As a college student, you may be feeling emotions ranging from excitement to extreme stress to impending dread of the future. Unfortunately, these are unavoidable during the college years. But do not fret; you are not alone. Every student starting from freshman year undergoes new challenges brought on by the overall college experience.
In addition to the general excitement and anticipation that the first year of college brings, the Freshman 15 is no myth. Do not be fooled. Gaining a few extra pounds is inevitable, but also not the end of the world. The array of pizza, quesadillas and hamburgers residing in every dining hall eventually tricks you into thinking it is the most delectable feast, even if you avoid it at the beginning.
As if the dining hall goods aren’t taunting enough, they are usually the only sustenance available and at the ready, minus the vending machine Pop-Tarts that serve as your only vice during late night study breaks. Add this to the looming independence that freshman year brings, and good luck dodging those couple extra pounds.
The gym is a good balancer, but the first few times the wall of ellipticals and countless packs of meatheads will be intimidating, and you’ll just turn around and walk back out. However, with the amount of walking required on campus, you will burn those 8 a.m. french toast sticks off in no time.
“There is a lot more variety of unhealthy foods here than there is at home.”
-Kaylene Loo, freshman human development and family studies major
During your freshman year you will probably hear sophomores complaining about “the sophomore slump,” where they struggle to find their purpose and motivation and when the weight of higher education hits like a brick wall. But why worry about this as a freshman? You still have your youth.
The Sophomore Slump is very real. Not only do your classes get harder during your second year, but you are burdened with the weight of existential crisis and riddled with a stress so deep it may find you in your sleep. But, this too shall pass. Brighter horizons are on their way. This is the year to solidify your work ethic and discover the key to your own personal academic success.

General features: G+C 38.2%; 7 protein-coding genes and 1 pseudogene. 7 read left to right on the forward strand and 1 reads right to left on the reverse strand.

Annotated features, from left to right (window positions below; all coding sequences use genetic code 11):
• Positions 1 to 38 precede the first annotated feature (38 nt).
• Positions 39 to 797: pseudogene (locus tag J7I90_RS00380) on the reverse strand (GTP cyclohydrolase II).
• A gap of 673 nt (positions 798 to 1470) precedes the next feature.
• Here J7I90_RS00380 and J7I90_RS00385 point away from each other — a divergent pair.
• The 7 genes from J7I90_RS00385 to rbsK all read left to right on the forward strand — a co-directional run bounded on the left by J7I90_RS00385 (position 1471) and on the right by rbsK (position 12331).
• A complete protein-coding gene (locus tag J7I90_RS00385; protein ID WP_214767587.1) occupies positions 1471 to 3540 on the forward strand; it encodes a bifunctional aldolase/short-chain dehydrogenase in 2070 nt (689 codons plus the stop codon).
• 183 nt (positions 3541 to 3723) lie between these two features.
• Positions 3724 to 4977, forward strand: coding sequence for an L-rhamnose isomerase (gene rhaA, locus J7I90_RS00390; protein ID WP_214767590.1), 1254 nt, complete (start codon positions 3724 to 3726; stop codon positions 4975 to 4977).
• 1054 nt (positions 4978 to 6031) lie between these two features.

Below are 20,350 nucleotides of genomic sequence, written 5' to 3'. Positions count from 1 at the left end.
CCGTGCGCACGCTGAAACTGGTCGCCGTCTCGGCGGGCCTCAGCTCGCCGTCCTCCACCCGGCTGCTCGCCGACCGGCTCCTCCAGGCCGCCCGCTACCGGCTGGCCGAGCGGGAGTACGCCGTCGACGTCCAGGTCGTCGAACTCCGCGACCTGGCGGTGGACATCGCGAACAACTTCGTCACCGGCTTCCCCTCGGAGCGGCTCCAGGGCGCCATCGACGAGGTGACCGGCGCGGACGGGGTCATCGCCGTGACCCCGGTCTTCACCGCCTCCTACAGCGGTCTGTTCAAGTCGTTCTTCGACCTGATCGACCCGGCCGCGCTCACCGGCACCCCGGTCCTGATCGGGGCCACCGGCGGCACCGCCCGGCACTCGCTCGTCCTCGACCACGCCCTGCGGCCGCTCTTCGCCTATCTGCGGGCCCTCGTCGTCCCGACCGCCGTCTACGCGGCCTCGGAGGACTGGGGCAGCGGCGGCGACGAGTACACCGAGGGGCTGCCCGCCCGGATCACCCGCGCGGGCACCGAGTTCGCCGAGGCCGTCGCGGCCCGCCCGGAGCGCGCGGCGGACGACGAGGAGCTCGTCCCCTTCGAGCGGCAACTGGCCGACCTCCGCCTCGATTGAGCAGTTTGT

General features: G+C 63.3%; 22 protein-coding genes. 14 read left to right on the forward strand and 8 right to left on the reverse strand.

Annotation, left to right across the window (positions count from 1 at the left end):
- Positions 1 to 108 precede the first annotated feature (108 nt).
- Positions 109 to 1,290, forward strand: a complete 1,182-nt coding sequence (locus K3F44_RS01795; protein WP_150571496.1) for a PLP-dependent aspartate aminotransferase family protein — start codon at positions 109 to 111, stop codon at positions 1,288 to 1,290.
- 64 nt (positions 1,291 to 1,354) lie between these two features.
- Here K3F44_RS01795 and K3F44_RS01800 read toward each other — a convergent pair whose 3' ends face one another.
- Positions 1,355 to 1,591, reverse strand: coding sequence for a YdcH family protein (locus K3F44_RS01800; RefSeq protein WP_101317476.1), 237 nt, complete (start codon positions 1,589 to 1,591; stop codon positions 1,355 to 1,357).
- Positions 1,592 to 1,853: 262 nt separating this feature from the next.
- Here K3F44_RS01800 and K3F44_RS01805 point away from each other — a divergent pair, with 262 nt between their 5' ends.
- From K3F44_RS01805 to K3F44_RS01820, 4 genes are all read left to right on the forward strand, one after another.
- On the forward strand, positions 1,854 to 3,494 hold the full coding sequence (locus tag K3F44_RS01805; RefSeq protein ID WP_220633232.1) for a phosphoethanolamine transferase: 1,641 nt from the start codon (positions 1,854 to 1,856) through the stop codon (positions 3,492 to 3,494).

“Last year was filled with so much excitement, and with that came motivation. Now you are used to the atmosphere and the people that the motivation just fades.”
-Nicole Poppell, sophomore psychology major
After the tumultuous ride that is sophomore year, you will leave with great wisdom and the tools to finish your education strongly. Junior year is when you dive into your major and become more confident in what you are doing.
Being on campus feels like second nature by now, and you are officially considered upperclassmen. You are feeling good because you have yet another year ahead of you before submerging into the workforce, but a small amount of panic may reside in you as the year comes to a close.
“Junior year is like waking up on a Thursday and thinking you’re so close to the end, then realizing it’s only Tuesday and that you have far to go.”
-Jessica Smolenske, junior natural resources major
Senior year is like the warm bed on a winter’s morning. Your alarm is going off, and you could either be ready to attack the day or you may want a few extra minutes in the warm nest. Come your senior year, you may feel one of those two things. Maybe you are ready to be released from the bubble of higher education and student discounts.
It has been a great four years of growth and learning, but your wings are almost fully spread to embrace the warm (cruel) world of cubicles and mortgages. Or, you might be shaking in your boots in fear of what the future holds. Are you ready to join the workforce and become a part of corporate America?
“I felt like just yesterday was freshman year. I am kind of freaked out it flew by so fast.”
-Garrett Heard, senior accounting major
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Collegian Reporter Zara DeGroot can be reached at firstname.lastname@example.org or on Twitter @Zaradegroot.